The temple of Solomon considered simply as a structure, was one of the greatest national ornaments the Jews possessed, and it was not only the glory of the people to whom it belonged, but was also the admiration and envy of surrounding nations; but it is chiefly as the dwelling of the Most High that it becomes interesting to the servant of God. It was forty * Job i. 6.
+ 2 Sam. vii. 1.
and six years in building, and when completed, dedicated by the king himself to that Almighty Being to whose honour it had been raised.
The design and use of the tabernacle being the same as those of the temple, since we have noticed them in the former to dwell upon them in the latter seems unnecessary. As this was designed chiefly to carry out and teach more clearly and fully the great truths which that had set forth, we shall notice now only those particulars in which the temple may be considered, as to its design, an advance upon the tabernacle. It was so,
I. In regard to the foundation on which it rested.
In the case of the tabernacle, there was very little or no particular attention paid to this. It was set up as occasion required, on the sand of the desert; but it was not so with the temple, —that was founded upon a rock. This rock formed a part of that locality which in the Scriptures is sometimes designated Moriah, or Calvary; but the most common name by which it is known is Mount Zion.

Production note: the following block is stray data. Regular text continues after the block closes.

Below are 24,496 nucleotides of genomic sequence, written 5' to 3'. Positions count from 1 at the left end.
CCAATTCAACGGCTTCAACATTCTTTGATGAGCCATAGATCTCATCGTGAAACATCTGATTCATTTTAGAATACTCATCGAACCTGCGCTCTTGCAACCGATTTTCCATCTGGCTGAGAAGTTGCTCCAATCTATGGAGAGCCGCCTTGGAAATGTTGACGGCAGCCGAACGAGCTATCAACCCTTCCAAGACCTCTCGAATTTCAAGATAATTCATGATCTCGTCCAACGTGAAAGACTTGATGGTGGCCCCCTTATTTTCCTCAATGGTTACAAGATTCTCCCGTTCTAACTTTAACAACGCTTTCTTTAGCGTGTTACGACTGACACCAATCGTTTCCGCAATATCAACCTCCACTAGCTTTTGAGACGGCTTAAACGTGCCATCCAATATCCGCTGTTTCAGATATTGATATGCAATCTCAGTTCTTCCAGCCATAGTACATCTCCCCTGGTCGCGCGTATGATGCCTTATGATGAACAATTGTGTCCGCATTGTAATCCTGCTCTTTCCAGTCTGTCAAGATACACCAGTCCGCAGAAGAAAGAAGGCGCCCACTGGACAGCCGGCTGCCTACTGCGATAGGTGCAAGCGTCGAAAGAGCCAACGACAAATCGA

.While this difference in regard to the foundations of the two edifices was rendered necessary by the difference in the situations and the structures themselves; it tended to point out the contrast between the ancient Jewish church and that of Christ. The former was transitory -destined soon to pass away; while the latter is to remain for ever, and therefore founded on a basis that will sustain it, which is Christ himself ; who, in reference to the foundation of the temple, is called, “ the chief corner-stone-the
headstone of the corner," * and “a tried stone." op It was probably in allusion to the same thing that our Lord said, when pointing perhaps to his own person, “Upon this rock will I build my church, and the gates of hell shall not prevail against it," I and the same circumstance, no doubt, was present to the mind of the Apostle, when writing to the Ephesians he addressed them as “ built upon the foundation of the Apostles and Prophets, Jesus Christ himself being the chief corner-stone."
In perfect harmony with the foundation was the whole of the structure, an impression of the strength of which was conveyed to every beholder by two remarkable pillars, by which it was adorned, and its upper stories supported, called in the Scriptures Jachin and Boaz || (stability and strength.)
The temple was an advance upon the tabernacle,
II. In respect to the liberality displayed in the choice of the agents by whom it was erected.
The tabernacle was built by true-born Israelites, with the exception only of such persons of other nations whom they may have had among them, who were slaves or domestic servants. But in building the temple, the labour was divided between Jews and Gentiles. With a view to facilitate its erection, an alliance was formed by the great Hebrew monarch with Hiram, king of Tyre, who in the most friendly manner contributed of the produce of his country to the fullest extent required. In this * Psa. cxviii. 22. + Isa. xxviii. 16. Matt. xvi. 18. § Eph. ii. 20.
|| 1 Kings vii. 21.